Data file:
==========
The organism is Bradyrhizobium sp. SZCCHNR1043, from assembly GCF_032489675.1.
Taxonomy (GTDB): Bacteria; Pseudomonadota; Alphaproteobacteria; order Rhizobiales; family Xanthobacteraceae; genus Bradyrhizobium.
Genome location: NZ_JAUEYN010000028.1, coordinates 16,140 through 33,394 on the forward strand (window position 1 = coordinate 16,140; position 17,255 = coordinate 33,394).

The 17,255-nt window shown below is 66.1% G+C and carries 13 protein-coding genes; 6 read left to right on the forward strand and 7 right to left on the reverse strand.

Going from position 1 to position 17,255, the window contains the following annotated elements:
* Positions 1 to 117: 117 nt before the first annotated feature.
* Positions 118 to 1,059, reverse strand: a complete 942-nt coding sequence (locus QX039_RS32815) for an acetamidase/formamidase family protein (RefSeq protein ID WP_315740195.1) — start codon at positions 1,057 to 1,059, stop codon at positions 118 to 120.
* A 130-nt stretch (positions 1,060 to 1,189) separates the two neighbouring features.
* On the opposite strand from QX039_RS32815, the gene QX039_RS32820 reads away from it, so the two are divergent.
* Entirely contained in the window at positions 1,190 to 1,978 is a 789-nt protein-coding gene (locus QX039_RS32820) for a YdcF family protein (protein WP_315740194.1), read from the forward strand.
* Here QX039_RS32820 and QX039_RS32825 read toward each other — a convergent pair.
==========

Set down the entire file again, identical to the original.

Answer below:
The organism is Bradyrhizobium sp. SZCCHNR1043, from assembly GCF_032489675.1.
Taxonomy (GTDB): Bacteria; Pseudomonadota; Alphaproteobacteria; order Rhizobiales; family Xanthobacteraceae; genus Bradyrhizobium.
Genome location: NZ_JAUEYN010000028.1, coordinates 16,140 through 33,394 on the forward strand (window position 1 = coordinate 16,140; position 17,255 = coordinate 33,394).

The 17,255-nt window shown below is 66.1% G+C and carries 13 protein-coding genes; 6 read left to right on the forward strand and 7 right to left on the reverse strand.

Going from position 1 to position 17,255, the window contains the following annotated elements:
* Positions 1 to 117: 117 nt before the first annotated feature.
* Positions 118 to 1,059, reverse strand: a complete 942-nt coding sequence (locus QX039_RS32815) for an acetamidase/formamidase family protein (RefSeq protein ID WP_315740195.1) — start codon at positions 1,057 to 1,059, stop codon at positions 118 to 120.
* A 130-nt stretch (positions 1,060 to 1,189) separates the two neighbouring features.
* On the opposite strand from QX039_RS32815, the gene QX039_RS32820 reads away from it, so the two are divergent.
* Entirely contained in the window at positions 1,190 to 1,978 is a 789-nt protein-coding gene (locus QX039_RS32820) for a YdcF family protein (protein WP_315740194.1), read from the forward strand.
* Here QX039_RS32820 and QX039_RS32825 read toward each other — a convergent pair.